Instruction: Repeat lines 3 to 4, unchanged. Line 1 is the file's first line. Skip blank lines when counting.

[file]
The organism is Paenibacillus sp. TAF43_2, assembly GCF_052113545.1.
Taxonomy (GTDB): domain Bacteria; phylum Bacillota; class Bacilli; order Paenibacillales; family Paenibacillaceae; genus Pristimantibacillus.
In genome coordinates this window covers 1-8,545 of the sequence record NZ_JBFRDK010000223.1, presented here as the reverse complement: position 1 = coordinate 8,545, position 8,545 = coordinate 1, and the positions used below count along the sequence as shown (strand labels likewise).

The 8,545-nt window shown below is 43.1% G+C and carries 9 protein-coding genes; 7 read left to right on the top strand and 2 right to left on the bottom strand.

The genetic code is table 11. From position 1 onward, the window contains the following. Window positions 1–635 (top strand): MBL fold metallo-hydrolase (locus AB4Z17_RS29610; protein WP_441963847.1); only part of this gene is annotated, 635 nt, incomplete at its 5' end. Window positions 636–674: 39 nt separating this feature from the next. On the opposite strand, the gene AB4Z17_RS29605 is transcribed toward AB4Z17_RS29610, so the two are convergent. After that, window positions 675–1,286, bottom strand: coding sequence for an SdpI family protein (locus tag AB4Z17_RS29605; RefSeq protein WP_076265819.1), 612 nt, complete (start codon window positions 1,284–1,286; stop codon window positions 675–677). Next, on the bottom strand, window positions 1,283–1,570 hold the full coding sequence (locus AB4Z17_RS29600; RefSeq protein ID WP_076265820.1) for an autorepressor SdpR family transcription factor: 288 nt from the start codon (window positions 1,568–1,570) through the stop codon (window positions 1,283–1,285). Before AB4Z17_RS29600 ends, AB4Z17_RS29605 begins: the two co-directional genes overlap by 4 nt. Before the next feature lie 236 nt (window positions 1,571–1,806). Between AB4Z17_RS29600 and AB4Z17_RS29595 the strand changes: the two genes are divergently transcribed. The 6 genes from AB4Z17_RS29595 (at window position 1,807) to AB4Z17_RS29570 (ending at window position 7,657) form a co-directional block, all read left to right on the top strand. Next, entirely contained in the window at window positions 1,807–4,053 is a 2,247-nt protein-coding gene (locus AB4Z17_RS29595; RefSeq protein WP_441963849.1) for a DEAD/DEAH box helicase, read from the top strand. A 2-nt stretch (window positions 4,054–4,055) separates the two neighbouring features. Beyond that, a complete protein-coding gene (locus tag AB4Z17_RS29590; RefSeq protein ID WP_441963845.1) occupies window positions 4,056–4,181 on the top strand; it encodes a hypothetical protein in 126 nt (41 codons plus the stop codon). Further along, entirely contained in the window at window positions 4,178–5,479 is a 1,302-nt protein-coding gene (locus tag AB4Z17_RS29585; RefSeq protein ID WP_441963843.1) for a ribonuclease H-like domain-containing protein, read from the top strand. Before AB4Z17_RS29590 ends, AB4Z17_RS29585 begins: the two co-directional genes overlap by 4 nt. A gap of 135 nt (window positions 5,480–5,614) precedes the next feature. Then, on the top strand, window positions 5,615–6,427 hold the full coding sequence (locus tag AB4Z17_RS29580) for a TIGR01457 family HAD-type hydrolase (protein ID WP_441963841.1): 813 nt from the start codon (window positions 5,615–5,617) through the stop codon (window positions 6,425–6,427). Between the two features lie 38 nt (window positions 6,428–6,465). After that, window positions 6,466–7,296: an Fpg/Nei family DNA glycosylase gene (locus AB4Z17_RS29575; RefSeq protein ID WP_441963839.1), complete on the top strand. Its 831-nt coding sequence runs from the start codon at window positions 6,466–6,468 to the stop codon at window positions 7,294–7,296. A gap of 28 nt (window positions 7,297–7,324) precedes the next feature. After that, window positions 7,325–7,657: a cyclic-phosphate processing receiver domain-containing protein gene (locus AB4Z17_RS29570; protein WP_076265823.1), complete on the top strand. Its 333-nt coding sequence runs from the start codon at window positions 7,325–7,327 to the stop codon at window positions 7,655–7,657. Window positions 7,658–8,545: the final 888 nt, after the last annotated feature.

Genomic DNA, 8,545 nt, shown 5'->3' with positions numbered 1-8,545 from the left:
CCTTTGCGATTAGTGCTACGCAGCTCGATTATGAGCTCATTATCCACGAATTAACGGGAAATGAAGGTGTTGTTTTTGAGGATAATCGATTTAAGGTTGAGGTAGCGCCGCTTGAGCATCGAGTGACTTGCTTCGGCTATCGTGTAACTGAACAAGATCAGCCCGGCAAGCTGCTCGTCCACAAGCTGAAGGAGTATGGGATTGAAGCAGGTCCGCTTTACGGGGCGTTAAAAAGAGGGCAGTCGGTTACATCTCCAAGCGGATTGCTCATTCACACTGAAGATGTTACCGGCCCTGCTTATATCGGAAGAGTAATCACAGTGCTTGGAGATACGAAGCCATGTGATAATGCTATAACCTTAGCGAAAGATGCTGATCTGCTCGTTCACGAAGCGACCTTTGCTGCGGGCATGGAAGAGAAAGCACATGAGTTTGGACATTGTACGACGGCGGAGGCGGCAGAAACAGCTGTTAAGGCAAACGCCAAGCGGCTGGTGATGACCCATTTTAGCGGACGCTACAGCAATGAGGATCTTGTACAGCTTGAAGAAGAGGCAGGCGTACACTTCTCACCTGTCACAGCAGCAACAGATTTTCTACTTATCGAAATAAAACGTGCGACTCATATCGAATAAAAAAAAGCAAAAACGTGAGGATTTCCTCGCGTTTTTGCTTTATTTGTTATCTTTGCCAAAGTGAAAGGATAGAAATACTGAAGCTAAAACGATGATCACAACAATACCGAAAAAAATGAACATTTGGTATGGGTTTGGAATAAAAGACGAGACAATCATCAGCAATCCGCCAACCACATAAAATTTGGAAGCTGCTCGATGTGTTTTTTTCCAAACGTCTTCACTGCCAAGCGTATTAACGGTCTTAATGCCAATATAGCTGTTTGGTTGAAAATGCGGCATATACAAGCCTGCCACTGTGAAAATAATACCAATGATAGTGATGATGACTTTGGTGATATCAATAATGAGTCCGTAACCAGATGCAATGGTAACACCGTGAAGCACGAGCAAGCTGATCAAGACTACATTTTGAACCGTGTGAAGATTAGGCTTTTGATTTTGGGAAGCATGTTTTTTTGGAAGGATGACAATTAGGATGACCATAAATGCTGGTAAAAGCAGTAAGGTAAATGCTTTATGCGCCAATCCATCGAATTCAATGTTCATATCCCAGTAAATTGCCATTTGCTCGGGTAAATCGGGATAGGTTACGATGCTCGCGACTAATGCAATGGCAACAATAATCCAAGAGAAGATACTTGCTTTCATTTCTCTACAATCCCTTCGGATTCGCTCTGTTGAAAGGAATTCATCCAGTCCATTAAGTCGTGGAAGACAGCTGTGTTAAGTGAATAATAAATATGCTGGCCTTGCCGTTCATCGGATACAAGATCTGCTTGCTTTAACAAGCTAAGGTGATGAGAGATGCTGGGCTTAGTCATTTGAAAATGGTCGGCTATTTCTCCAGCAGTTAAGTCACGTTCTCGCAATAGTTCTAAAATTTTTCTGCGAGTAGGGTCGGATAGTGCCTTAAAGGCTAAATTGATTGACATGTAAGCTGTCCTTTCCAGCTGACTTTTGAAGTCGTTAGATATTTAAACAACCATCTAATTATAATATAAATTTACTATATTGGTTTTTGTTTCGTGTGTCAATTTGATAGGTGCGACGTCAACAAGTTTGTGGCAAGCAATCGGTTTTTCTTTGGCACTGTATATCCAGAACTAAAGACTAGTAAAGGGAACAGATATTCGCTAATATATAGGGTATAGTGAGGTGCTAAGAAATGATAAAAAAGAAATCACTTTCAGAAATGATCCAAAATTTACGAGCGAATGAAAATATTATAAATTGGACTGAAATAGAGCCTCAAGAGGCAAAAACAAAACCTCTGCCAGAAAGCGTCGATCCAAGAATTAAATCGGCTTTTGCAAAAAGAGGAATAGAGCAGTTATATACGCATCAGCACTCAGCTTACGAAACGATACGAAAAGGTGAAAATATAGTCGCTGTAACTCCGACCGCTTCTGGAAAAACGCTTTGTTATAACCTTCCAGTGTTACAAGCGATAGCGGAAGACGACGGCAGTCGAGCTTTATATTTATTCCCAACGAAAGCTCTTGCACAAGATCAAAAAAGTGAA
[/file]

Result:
In genome coordinates this window covers 1-8,545 of the sequence record NZ_JBFRDK010000223.1, presented here as the reverse complement: position 1 = coordinate 8,545, position 8,545 = coordinate 1, and the positions used below count along the sequence as shown (strand labels likewise).

The 8,545-nt window shown below is 43.1% G+C and carries 9 protein-coding genes; 7 read left to right on the top strand and 2 right to left on the bottom strand.